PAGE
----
To the Anonymous commenter who sent me a link to the words and sheet music for the Hymn to Our Lady of Good Counsel:

Thank you so very much and God bless you. I will say the Glorious Mysteries of the Rosary today for your intentions.

(For non-Catholics, here is an explanation of the Rosary.)


In case you were wondering, I will be maintaining this site, as it is an important way for me to keep contact with my sister, and Yeti agrees that the new habits it is fostering are worth pursuing. I will be setting a strict limit on how much time I spend here, though - and only after more important things are done. I am starting early on my next SMART Habit, by creating a schedule for myself.

Wednesday, July 11, 2007

Reality interruptus

It's worse than I thought - my father's visit this weekend seemed to be the breaking point (especially my going to bed with Wombat & leaving Dad to argue with Yeti until after midnight) - and the stress of having to spend over $2000 and 2 weeks in town for the College of Law...

Yeti is furious with how much of my time the 'law study' is taking when I told him it would only be 3 hours a day.

He is furious that I am not working on the book I promised to write from my thesis.

He is furious that his 85 year old mother is worn out from doing all the housework.

He is furious that they both spend all their time supporting me and I give them nothing but bad attitude in return.

He is furious that he never sees me, and that if I keep going in this law career we probably will never have any more kids because I will always be too busy and too stressed to even think of getting pregnant.

We had a huge argument tonight and he basically gave me an ultimatum - prove why I should be doing the law and that I really want to do it & fight for my right to, instead of constantly complaining like I'm being forced to do it.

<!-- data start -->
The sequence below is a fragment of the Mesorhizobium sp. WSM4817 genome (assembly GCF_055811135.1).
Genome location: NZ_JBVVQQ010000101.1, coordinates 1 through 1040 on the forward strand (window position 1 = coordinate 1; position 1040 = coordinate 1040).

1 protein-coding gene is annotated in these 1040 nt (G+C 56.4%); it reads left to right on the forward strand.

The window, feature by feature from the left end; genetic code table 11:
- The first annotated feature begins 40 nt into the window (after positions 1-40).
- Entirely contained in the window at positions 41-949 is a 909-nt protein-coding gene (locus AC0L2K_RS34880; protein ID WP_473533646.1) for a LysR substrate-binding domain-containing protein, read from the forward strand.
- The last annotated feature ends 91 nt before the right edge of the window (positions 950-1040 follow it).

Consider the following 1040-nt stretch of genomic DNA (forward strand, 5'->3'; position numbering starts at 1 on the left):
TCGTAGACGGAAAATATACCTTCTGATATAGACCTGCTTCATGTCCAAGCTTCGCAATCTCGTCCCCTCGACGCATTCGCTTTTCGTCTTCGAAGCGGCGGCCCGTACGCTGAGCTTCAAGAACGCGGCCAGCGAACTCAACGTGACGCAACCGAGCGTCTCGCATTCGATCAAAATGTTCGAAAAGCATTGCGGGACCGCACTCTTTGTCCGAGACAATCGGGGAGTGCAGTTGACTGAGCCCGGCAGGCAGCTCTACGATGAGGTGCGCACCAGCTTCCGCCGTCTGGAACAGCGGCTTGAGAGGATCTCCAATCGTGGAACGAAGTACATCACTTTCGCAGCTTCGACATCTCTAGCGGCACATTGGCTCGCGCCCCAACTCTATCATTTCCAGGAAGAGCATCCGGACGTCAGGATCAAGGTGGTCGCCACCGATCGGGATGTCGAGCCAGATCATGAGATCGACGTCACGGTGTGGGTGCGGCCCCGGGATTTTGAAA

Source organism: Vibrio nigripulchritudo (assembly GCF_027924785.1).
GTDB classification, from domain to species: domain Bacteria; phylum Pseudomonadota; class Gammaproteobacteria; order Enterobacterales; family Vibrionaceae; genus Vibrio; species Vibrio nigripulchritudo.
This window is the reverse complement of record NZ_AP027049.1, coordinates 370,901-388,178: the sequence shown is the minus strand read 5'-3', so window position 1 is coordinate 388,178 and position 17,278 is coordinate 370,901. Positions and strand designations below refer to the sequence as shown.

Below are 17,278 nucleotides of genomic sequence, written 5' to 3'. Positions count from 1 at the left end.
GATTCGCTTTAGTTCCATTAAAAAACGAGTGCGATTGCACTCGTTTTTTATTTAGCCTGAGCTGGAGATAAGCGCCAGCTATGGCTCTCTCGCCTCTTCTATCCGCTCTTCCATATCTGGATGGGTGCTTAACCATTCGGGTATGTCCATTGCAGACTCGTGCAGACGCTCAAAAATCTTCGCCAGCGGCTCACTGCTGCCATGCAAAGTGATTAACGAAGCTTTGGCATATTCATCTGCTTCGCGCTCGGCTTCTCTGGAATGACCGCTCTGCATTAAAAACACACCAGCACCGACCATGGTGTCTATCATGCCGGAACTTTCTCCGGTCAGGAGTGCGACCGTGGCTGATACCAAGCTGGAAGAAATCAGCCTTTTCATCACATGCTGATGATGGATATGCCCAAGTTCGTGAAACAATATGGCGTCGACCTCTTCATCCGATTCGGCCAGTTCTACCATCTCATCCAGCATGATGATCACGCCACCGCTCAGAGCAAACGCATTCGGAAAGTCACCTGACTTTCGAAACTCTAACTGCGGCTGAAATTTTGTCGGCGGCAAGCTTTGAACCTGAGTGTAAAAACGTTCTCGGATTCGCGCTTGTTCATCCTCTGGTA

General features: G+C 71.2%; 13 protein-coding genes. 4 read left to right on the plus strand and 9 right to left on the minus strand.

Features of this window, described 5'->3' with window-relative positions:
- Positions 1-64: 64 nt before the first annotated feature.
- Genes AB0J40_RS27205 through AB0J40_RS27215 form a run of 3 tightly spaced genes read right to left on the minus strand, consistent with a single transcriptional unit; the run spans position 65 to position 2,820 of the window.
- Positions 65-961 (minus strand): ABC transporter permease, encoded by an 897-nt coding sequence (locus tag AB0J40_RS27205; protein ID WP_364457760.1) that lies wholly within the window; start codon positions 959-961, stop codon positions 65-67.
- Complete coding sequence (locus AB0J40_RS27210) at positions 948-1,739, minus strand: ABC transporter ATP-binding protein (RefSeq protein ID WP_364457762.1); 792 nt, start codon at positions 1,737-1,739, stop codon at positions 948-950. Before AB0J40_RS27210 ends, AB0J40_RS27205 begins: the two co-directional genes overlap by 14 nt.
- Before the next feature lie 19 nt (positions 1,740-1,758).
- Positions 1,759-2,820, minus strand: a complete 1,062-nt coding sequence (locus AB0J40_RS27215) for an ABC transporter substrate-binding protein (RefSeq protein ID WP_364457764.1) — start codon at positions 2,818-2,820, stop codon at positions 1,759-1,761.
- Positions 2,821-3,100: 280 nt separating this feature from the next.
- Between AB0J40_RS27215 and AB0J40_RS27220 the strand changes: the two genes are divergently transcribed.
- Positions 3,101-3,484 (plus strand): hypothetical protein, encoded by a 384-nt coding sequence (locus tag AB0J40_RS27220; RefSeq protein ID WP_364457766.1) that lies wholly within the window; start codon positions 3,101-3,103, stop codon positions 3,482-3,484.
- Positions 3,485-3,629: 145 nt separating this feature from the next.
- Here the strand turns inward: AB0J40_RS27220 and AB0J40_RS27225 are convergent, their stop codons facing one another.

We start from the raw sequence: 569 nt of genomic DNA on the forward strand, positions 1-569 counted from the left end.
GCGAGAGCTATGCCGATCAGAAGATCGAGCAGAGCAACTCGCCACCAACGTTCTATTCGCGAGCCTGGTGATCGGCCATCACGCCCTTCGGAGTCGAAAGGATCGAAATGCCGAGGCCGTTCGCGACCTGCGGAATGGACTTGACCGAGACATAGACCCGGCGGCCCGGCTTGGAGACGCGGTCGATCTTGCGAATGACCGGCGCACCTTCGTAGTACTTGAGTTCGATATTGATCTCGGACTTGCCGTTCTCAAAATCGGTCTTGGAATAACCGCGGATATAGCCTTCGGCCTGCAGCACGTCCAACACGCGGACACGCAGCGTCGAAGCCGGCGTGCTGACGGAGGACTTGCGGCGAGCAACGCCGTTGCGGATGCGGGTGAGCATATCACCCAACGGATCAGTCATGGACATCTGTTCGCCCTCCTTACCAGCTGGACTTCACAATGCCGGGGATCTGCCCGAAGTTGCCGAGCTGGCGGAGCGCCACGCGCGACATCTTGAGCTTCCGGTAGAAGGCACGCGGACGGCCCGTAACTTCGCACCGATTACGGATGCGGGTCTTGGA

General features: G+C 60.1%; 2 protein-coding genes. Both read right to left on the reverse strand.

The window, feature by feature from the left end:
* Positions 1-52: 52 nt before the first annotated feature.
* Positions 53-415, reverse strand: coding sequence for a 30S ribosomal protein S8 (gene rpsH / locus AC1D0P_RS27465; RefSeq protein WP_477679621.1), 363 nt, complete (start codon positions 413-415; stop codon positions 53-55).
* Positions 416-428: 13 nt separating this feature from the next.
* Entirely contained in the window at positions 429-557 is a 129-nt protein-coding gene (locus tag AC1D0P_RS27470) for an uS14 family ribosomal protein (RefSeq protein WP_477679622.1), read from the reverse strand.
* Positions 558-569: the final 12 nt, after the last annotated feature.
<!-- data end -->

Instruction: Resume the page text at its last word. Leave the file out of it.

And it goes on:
Immediately investigate things I can do straight away with my degrees - I am going to write to nearby universities after I post this and ask about lecturing/tutoring, just to find out if I DO have the possibility of an academic career.

Quit studying before I spend all Wombat's money on myself (my only income is the government parenting payment) and become a housewife, giving my full attention to mothering & being supportive of others - but if I take that (very attractive) option I have to be the best housewife the world has ever seen - and I have NO practice at that. It would also require me to justify why I have spent 13 years and run up a $36,000 study debt gaining two high-level honours degrees, with no intention of ever using them... giving up my law studies this year would waste $6000 in fees (I didn't pay them upfront - they are added to that immense aforementioned study debt - but if I ever go back and start this course again I would have to pay them upfront.)

If he knew the reality of my procrastination, I think he would demand I leave as I am obviously uninterested in being married to him - he would see it as that much of a betrayal of 'us'.

Whatever way I look at it, big changes are going to have to occur. I need to do some serious work and thinking. I have a lot of investigation to do before we can make informed decisions. I can no longer keep drifting along in my comfortable life, pretending to be so focussed on the grindstone that I can't see how miserable I am making those around me. As tempting as it is to throw in the towel and 'make the stress go away' I can't keep making spur of the moment decisions and then forcing everyone else to live by them - that's how I got into law in the first place - it was not from any idealism or desire to be a lawyer - it was just a quick answer that seemed to satisfy other peoples' idea of what I should do with my life.